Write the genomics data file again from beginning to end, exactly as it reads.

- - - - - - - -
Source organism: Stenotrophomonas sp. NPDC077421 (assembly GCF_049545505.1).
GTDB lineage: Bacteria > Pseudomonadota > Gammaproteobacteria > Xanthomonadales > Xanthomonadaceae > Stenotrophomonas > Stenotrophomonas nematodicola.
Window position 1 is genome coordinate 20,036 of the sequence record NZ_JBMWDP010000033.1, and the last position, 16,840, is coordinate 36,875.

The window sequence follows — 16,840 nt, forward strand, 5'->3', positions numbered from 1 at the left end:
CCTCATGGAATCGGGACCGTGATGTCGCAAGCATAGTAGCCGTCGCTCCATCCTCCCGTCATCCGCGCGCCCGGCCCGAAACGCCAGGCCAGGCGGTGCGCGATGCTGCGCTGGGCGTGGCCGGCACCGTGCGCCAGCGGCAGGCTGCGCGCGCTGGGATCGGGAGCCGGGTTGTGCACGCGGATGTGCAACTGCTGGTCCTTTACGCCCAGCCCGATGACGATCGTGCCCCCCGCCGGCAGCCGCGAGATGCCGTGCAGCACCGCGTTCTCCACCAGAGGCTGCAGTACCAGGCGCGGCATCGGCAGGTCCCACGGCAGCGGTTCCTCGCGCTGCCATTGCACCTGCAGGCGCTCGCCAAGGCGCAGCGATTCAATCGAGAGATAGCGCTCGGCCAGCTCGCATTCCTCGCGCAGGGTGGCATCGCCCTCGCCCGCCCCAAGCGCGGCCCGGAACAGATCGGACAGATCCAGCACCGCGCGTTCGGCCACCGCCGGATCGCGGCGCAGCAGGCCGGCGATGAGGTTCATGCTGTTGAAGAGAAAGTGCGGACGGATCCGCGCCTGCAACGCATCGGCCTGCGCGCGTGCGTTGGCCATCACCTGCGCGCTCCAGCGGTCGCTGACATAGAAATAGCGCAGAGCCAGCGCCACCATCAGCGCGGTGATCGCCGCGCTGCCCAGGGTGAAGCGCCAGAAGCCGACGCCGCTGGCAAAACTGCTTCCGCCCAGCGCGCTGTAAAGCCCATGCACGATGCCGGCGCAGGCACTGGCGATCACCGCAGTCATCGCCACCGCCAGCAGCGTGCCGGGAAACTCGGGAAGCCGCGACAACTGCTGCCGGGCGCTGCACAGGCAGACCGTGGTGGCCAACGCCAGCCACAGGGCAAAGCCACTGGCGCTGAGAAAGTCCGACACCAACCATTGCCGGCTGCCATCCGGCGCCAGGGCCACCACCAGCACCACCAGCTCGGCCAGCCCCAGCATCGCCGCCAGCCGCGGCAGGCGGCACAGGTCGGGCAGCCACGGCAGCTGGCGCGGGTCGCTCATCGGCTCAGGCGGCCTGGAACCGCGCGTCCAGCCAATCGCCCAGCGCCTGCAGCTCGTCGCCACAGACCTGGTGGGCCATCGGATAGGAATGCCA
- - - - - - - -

Source organism: Stenotrophomonas sp. NPDC077421 (assembly GCF_049545505.1).
GTDB lineage: Bacteria > Pseudomonadota > Gammaproteobacteria > Xanthomonadales > Xanthomonadaceae > Stenotrophomonas > Stenotrophomonas nematodicola.
Window position 1 is genome coordinate 20,036 of the sequence record NZ_JBMWDP010000033.1, and the last position, 16,840, is coordinate 36,875.

The window sequence follows — 16,840 nt, forward strand, 5'->3', positions numbered from 1 at the left end:
CCTCATGGAATCGGGACCGTGATGTCGCAAGCATAGTAGCCGTCGCTCCATCCTCCCGTCATCCGCGCGCCCGGCCCGAAACGCCAGGCCAGGCGGTGCGCGATGCTGCGCTGGGCGTGGCCGGCACCGTGCGCCAGCGGCAGGCTGCGCGCGCTGGGATCGGGAGCCGGGTTGTGCACGCGGATGTGCAACTGCTGGTCCTTTACGCCCAGCCCGATGACGATCGTGCCCCCCGCCGGCAGCCGCGAGATGCCGTGCAGCACCGCGTTCTCCACCAGAGGCTGCAGTACCAGGCGCGGCATCGGCAGGTCCCACGGCAGCGGTTCCTCGCGCTGCCATTGCACCTGCAGGCGCTCGCCAAGGCGCAGCGATTCAATCGAGAGATAGCGCTCGGCCAGCTCGCATTCCTCGCGCAGGGTGGCATCGCCCTCGCCCGCCCCAAGCGCGGCCCGGAACAGATCGGACAGATCCAGCACCGCGCGTTCGGCCACCGCCGGATCGCGGCGCAGCAGGCCGGCGATGAGGTTCATGCTGTTGAAGAGAAAGTGCGGACGGATCCGCGCCTGCAACGCATCGGCCTGCGCGCGTGCGTTGGCCATCACCTGCGCGCTCCAGCGGTCGCTGACATAGAAATAGCGCAGAGCCAGCGCCACCATCAGCGCGGTGATCGCCGCGCTGCCCAGGGTGAAGCGCCAGAAGCCGACGCCGCTGGCAAAACTGCTTCCGCCCAGCGCGCTGTAAAGCCCATGCACGATGCCGGCGCAGGCACTGGCGATCACCGCAGTCATCGCCACCGCCAGCAGCGTGCCGGGAAACTCGGGAAGCCGCGACAACTGCTGCCGGGCGCTGCACAGGCAGACCGTGGTGGCCAACGCCAGCCACAGGGCAAAGCCACTGGCGCTGAGAAAGTCCGACACCAACCATTGCCGGCTGCCATCCGGCGCCAGGGCCACCACCAGCACCACCAGCTCGGCCAGCCCCAGCATCGCCGCCAGCCGCGGCAGGCGGCACAGGTCGGGCAGCCACGGCAGCTGGCGCGGGTCGCTCATCGGCTCAGGCGGCCTGGAACCGCGCGTCCAGCCAATCGCCCAGCGCCTGCAGCTCGTCGCCACAGACCTGGTGGGCCATCGGATAGGAATGCCA